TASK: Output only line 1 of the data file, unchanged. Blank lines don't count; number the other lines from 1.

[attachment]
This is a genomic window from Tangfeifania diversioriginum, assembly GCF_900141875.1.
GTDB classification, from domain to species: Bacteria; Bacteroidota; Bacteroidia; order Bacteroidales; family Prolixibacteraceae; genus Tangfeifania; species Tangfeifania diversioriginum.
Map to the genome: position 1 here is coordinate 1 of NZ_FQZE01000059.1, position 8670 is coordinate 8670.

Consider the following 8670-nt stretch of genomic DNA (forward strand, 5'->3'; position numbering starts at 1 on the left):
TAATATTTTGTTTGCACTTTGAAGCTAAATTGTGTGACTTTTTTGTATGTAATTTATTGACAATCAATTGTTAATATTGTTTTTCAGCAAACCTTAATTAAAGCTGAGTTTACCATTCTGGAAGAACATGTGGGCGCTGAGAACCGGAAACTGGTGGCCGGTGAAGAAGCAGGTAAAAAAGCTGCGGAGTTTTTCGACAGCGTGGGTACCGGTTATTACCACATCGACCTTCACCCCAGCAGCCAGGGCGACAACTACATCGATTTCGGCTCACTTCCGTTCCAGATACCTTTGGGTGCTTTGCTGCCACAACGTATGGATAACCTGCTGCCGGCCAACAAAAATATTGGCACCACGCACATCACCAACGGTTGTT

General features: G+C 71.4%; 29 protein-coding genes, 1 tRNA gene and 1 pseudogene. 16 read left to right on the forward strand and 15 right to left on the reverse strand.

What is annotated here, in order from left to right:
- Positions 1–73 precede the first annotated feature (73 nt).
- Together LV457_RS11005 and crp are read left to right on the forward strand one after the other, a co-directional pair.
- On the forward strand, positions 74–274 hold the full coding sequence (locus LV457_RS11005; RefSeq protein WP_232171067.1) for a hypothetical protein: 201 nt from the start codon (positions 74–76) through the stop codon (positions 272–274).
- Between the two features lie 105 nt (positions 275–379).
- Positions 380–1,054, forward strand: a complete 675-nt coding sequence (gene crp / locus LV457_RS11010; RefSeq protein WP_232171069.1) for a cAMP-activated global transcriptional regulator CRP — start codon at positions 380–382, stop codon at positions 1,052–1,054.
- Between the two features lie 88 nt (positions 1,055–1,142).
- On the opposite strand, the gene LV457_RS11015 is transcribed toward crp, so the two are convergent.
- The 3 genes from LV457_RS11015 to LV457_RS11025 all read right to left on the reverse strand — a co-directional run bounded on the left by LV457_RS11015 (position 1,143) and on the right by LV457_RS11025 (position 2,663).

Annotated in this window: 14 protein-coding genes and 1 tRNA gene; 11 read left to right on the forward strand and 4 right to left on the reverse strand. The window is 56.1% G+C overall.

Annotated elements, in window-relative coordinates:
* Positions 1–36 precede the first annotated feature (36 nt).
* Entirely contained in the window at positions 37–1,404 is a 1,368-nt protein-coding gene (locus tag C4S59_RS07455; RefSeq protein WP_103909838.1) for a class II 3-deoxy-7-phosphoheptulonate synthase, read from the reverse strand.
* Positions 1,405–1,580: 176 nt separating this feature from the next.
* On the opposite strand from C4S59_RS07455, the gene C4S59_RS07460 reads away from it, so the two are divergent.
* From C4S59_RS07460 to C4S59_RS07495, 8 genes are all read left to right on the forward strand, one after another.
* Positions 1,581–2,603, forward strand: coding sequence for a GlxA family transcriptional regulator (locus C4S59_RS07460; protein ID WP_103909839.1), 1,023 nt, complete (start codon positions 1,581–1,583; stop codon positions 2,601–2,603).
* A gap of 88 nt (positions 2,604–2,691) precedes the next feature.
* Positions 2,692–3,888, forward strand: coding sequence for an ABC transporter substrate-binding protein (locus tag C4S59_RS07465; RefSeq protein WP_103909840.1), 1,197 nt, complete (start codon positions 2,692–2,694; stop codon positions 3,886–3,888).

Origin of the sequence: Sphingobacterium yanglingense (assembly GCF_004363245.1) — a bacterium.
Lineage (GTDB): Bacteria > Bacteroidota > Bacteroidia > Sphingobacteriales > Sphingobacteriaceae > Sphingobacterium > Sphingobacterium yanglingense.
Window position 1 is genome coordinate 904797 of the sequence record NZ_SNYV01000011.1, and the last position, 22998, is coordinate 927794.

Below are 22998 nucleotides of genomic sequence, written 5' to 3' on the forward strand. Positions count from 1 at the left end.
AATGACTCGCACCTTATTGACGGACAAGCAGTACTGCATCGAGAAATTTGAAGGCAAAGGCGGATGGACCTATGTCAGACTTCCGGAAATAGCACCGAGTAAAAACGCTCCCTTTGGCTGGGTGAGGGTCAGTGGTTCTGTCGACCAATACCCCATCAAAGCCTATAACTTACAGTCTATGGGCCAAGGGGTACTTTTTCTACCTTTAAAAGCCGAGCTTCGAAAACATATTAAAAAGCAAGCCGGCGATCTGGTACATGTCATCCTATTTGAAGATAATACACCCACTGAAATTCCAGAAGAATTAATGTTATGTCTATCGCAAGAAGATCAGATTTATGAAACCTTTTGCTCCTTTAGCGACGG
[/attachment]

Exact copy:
This is a genomic window from Tangfeifania diversioriginum, assembly GCF_900141875.1.